This may be a day late by the time you read it but give Mama Kris a big birthday hug for me!

    Good luck to you all as you finish up your second week of classes! Thinking about y’all often!

    Kisu Mwane,

  3. Margaret Hoban says:

    Such a beautiful reminder to slow down and enjoy the moments! Loved your uplifting post today Sanna! My heart especially melted when I saw Miss Madelyn surrounded by all those happy children…Wow, a moment that must have been for you! I went to bed last night thinking about you and woke up to that! Praying for all of you.

    Margaret Hoban

  4. Rachel Bohan says:

    Hey sans,
    Well I wrote out a whole response and sad to say it deleted and now I must rewrite about my love to you and the person that you are. Thank you for the reminder of what can come from life when we simply take a step back and live in the moment. Your post brought up a lot of memories of pure joy and peace. I miss our adventures to boy scout camp and Zion. These were days of intention and days when I felt like there was no where I needed to be except where I was. I remember how full my heart was watching the sun rise and set every day and just enjoying the conversations we had and the beauty we saw. I thank you for being someone in my life who brings out the intentional side of me. Who digs deeper than the superficial conversation and allows herself to really know me. I appreciate that aspect of our friendship so much. You truly amaze me in the person that you are in everything that you do. Miss your crazy confident weird self. Come back soon. And keep living in the moment and enjoying life. Life is crazy back here in the real world. I think we could all use a little trip to Africa as a reminder to step back and enjoy the little moments. Good thing we have you instead! Love you endlessly.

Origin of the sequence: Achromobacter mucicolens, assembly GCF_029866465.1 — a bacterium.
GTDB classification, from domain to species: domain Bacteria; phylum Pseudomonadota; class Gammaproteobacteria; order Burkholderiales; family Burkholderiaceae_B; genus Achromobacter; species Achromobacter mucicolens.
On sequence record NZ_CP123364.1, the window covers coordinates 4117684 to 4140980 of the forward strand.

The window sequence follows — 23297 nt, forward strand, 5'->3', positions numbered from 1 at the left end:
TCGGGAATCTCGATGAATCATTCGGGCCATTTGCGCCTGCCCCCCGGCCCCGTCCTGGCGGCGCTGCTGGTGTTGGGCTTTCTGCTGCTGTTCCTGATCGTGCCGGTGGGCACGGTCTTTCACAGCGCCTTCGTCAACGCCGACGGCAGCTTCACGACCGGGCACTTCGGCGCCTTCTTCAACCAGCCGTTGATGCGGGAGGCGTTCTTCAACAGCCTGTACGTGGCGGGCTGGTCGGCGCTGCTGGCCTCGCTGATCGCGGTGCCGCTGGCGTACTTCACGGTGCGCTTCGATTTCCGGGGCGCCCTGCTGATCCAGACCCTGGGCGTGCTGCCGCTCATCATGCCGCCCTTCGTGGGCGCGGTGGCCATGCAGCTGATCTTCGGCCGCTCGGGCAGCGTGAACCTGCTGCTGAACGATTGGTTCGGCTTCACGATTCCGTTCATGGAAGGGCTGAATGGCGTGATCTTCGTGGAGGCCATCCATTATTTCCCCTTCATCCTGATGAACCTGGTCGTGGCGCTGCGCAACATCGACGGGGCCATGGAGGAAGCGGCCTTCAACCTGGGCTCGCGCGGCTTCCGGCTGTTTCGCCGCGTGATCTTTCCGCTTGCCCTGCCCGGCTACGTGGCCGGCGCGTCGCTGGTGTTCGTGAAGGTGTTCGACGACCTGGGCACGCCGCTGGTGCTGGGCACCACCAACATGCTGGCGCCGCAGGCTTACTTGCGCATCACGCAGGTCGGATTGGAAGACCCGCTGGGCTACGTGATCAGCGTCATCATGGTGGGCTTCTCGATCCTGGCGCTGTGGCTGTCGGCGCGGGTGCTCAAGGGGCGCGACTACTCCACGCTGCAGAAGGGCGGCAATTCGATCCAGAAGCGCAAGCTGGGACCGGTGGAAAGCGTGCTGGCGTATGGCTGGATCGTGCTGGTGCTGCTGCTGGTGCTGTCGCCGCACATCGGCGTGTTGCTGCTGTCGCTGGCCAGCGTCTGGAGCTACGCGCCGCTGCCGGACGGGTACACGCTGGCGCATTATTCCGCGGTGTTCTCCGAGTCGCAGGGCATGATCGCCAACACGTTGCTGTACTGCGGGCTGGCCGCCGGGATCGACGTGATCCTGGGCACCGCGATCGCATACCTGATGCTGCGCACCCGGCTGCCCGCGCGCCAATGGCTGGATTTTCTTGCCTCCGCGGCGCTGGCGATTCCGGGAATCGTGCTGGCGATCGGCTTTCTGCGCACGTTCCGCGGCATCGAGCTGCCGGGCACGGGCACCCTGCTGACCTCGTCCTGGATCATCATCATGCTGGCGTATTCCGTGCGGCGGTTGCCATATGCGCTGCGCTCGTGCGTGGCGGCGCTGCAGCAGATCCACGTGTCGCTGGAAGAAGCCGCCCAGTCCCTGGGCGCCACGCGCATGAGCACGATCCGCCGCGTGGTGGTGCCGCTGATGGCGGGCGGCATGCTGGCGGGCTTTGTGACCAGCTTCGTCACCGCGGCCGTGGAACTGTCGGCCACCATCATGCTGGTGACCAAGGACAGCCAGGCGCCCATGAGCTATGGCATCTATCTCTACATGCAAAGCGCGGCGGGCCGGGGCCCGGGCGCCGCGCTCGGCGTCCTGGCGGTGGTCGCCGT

Rachel Bohan

    p.s. Hi lyss miss you. jojo and I have a date sunday. also jeff keeps sending really weird texts and im not sure what to respond.

  5. Conrado says:

    Thank you. Sounds like you’ve nailed accompaniment, at least in Zambia. From my experience, learning to slow down, ask questions, be in the moment, so that you can get to know the people, is most of what leadership is all about. What a beautiful post.
    Cherish that last two weeks. Since time was such an important aspect of this post, I encourage you to stay in the moment and not get to eager about your adventure coming to an end. Take it one day at a time, one event at a time. Soak in every moment.
    Blessing to you all, Conrad
    p.s. Devon – all good here, hope the same for you too. Love ya

  6. Maritza Qaqish says:

    Hi Margarett:
    Beautiful picture you took…enjoy every moment in Zambia…
    We miss you…Can hardly wait to hear all of your adventures…

  7. Peggy O’Heron says:

    I really appreciate your words Sanna. I’m feeling appreciative that you all are at a school, Gonzaga, that has this program that encourages such thoughtful and personal reflection. I can certainly relate to the push-pull of go-slow…….thanks for the nugget to chew on.
    Love to all of you

  8. Tia Beck says:

    Sanna, what a beautiful reflection. I have been praying for you and Lyss and everyone on the trip with you guys!!

    I haven’t been posting because it hasn’t been letting me for some reason. My computer had viruses! I hope you are having a fabulous time. God is really working through you on this trip! Love and miss you lots!

    Lyss: I am doing the biggest soccer kicks for you! Hope this works so I can embarrass you in front of all your new friends on the trip. Had my first sounders game and we won 11-0 lol, Cade and the fam is great, I miss you lots, I have been praying for you. Here’s a reminder to meet people where they are at. You are changing the world my beautiful best friend. Don’t forget your sunscreen dude. Xoxo T